Tuesday, June 26, 2007

Blogger personal inventory

In the spirit of this movie (currently playing on one of the cable channels, and certainly the best film ever spun-off from a Saturday Night Live character, because it actually tells a fuckin' story and says something important; e.g., "your family's trauma can screw you up, you can't change their behavior, but you have a responsibility to the universe to try to heal yourself"), as a result of an offline comment from Dharmonia, and in light of the fact that I've just rolled over the two-year mark (first post, on "Radical Pedagogy," on June 08 2005) here's an update/reclarification of the point and parameters of this blog. Like most, I started this blog before I had a clear sense of its purpose and point-of-view, but those have since come into focus, as follows:

Just as it says in the header, the topics emphasized are "Music, vernacular culture, radical politics, education, history."

To take them in roughly reverse order:


What I didn't know when I started writing but have been happy to discover in the last two years is that readers responded very favorably and encouragingly to the inclusion of "personal history"--principally in the "100 Greats" posts. Those readers suggested that there was a legitimate authorial voice in the blend of musical appreciation and personal memoir. I'm a professional historian, have thought a lot about the ethics, procedures, perspectives, and purposes of professional history--but personal history, at least as it relates to other topics in the subject header, seems to have been legitimated as well.


I'm a professional educator, now tenured, so I can speak more freely than formerly. Many great education bloggers are not tenured and are forced to be more circumspect than they should have to be--so I feel a certain responsibility to speak out, particularly on ways I see my job as impacted by or providing insight into public discourse. I've been involved in teaching since around 1974, have been engaged in tertiary-level educational institutions since 1977, was a graduate student for 12 years, and have been teaching at the college level since 1990. I've taught at institutions which exemplified the rigor, positive energy, ethics, and professional responsibility that education can provide--and at their converse. I've taught in a public-arts/ non-profit environment since at least 1987, and I have published extensively on music, public arts, and education. So I figured I'm entitled to express a reasonably thoughtful and well-reasoned perspective on public education. In practice, this can mean praising public or private policies, procedures, strategies or events that I think fight the goals of education--and hating on those that seem to countervail. I also take part in public discussions (virtual and meatspace) on these topics and feel entitled to do so.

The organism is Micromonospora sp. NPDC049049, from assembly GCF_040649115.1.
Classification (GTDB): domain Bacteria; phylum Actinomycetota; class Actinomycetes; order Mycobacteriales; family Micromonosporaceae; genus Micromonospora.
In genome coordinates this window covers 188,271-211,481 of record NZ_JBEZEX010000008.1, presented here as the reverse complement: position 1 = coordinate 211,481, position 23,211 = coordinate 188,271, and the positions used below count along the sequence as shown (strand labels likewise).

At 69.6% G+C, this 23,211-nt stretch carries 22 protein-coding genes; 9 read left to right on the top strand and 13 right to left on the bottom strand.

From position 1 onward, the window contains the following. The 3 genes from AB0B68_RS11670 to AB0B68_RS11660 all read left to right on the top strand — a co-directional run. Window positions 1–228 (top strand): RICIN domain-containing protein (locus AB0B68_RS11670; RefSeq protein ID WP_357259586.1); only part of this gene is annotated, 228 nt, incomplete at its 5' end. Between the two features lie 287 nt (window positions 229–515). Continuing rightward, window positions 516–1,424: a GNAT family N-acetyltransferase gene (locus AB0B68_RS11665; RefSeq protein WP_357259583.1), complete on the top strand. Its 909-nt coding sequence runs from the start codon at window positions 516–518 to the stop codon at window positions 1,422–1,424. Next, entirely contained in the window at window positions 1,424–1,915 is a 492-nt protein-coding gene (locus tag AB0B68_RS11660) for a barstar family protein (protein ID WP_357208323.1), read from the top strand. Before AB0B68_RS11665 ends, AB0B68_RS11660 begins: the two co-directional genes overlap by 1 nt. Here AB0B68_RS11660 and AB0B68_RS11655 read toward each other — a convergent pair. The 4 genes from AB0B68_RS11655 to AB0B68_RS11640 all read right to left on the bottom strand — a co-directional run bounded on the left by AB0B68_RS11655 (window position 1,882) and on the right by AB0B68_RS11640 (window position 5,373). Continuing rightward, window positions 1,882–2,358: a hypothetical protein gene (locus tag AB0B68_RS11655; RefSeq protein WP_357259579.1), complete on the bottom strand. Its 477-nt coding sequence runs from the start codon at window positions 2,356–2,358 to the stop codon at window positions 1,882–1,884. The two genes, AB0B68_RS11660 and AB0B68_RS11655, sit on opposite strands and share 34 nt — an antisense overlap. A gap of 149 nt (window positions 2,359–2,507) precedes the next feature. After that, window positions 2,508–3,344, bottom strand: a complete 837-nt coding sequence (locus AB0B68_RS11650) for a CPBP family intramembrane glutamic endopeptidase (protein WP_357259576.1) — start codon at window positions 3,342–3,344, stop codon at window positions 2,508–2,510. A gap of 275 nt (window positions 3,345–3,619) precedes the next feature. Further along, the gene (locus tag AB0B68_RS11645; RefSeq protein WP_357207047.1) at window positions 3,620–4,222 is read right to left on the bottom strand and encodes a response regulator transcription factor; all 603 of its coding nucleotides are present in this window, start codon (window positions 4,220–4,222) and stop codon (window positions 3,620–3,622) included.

What I don't do is diss my present colleagues. Partly that's simple ethics--back-door workplace gossip is counterproductive and is much better replaced by face-to-face negotiation and/or mediation. Partly it's simply grizzled age--I've been working and teaching in professional educational environments long enough to know that I see things a lot more clearly and objectively in hindsight than when they're going down. So why would/should I rant about current events in my current place of work? I don't know what the hell they mean (yet) anyway.

Radical politics

I have been a fellow-traveler in the world of Left politics since at least 1964, when my mother took me in the stroller to hear Rev King speak. One of my earliest memories is of JFK's funeral (and no, I don't think he was a Leftist; I do think that the perception amongst certain powerful right-wing factions in the USA and specifically TX and the military-industrial complex that he was a Leftist led to an assassination conspiracy and successful right-wing coup). But when I really became radicalized was when I became a formal student of history, around 1972. I don't believe that anyone, reading history objectively and without a preconceived and distorting historical model (cf Victor Davis Hanson), can escape an awareness of a few key points: the degree to which racism, nationalism, fascism, terrorism, and many other "Isms" have been used as masks, rabble-rousing demagogic points, or distractions from the fundamental reality, in all of world history, that the rich Want More and will do Anything They Need to keep the poor from changing their station. The rich prosper--the poor suffer and die. As a teacher, I do not speak about radical politics in the classroom, unless I am teaching a course (as I have done) with that as a specific part of the course description, and even there I engage with radical politics as an historical and philosophical phenomenon, addressing all ends of the political spectrum.